When I’m not writing, I’m reading about writing, or doing research for writing. One thing I’ve learned so far, writers never stop learning. If you stop studying and researching, your writing can become stale and boring. Like old crackers.
Part of the growth process for a writer is reading fresh, new fiction. I’ve done a little of that in the past couple of months by helping to judge writers’ contests. I’ve read some absolutely wonderful chapters by talented writers that make me downright jealous. But that’s not a good reaction unless it spurs me to push forward to write crisper, more entertaining fiction.
One thing writers don’t really want to mess with is their unique voice. But you can write different types of stories in new genres, and explore different angles of the art. I’m anxious to do that, to learn how to craft a better story. Because stale crackers are only good for meatloaf or feeding to the squirrels.
Writers–When you started your first novel, how did you go about it? Did you just sit down and write, or did you outline it or plot it first? I’d love to hear your stories! First novels are a little like first babies or first jobs or even first love. We have sweet memories we like to share.
My first novel — I sat down and wrote, and wrote, and wrote. I wish I could do that now! Oh the freedom of fingers flying over keys, not worrying about content, just slugging it out there.
So that first novel–have you published it? Or is it squirreled away like a couple of mine?
How do you learn more about writing?
- Take a course
- Attend a conference
- Read/study a writing book or course (on your own)
- All of the above
If you could attend a course taught by the best of the best in writing–who would that be?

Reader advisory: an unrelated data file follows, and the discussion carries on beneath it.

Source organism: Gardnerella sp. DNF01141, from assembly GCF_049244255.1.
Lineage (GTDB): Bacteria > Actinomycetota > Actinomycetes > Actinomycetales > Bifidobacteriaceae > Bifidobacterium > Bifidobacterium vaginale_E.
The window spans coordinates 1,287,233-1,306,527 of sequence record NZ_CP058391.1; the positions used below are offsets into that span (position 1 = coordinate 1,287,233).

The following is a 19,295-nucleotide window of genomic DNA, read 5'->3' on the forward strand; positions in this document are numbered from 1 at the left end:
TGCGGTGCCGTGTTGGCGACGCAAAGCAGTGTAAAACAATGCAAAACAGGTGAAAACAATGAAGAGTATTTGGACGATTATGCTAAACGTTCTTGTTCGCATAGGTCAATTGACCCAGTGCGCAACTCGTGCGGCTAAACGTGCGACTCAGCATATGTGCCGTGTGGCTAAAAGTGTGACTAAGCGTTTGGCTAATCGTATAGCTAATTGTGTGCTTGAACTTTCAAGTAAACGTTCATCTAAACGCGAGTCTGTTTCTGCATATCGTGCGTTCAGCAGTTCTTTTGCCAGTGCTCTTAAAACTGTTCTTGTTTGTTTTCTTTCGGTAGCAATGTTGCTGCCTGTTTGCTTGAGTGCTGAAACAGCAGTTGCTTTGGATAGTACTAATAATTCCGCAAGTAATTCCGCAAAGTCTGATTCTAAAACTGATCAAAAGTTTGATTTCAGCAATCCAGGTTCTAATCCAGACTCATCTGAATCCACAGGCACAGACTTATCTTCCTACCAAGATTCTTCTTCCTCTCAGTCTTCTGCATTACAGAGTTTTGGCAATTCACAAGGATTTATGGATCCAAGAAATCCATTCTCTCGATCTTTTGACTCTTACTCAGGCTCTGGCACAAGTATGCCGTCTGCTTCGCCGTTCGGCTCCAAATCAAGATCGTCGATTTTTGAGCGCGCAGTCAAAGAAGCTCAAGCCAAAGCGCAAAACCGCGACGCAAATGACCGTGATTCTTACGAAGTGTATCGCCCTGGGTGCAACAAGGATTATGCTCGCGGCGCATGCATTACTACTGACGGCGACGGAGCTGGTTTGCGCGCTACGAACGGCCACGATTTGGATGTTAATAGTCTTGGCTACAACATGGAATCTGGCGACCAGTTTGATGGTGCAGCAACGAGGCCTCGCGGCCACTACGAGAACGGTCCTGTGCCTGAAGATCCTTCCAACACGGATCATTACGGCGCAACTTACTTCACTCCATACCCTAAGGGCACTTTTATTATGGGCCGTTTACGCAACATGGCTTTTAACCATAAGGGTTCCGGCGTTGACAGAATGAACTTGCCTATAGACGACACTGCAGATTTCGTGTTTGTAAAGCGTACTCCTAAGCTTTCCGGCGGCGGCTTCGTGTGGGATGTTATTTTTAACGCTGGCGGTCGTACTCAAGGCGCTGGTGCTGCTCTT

I’m asking these questions because I’m curious, but also–I’m writing a post and could use the input. So, if you have a moment, please leave me a comment below. Thanks so much!
Right now, I’m sitting in my favorite writing spot, hammering out this post–it’s late again! I’m at my dining room table, occasionally looking out the window at pouring rain and beautiful buttercups in bloom. So, my final question is: Where do you write? Do you have an office, or do you–like me–move around with a laptop?
Wherever you write, however you write, I hope your writing is successful. But most of all, I hope your writing fulfills you, because doing what you love is the greatest kind of blessing.
4 thoughts on “AmWriting AmReading”
My first novel? I wrote scenes in no particular order, then pieced it all together. It’s not published but I still have hope.
I learned about writing from all the ways you mentioned but mostly trial and error.
I write in the study, living room, or kitchen. Occasionally at a coffee shop.
Thanks for asking 🙂
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Thanks for answering! Trial and error is a good, time-tested method.
I agree that being in a constant state of learning either through books, mentors, or just reading other works can help a lot. But it has to be balanced with writing time. Writing everyday, something helps keep the words and the voice going.
You’re exactly right, Karen. It takes balance and discipline, too. I write almost everyday, but not always on my WIP. Blog posts, letters, whatever keeps me writing. Thanks!
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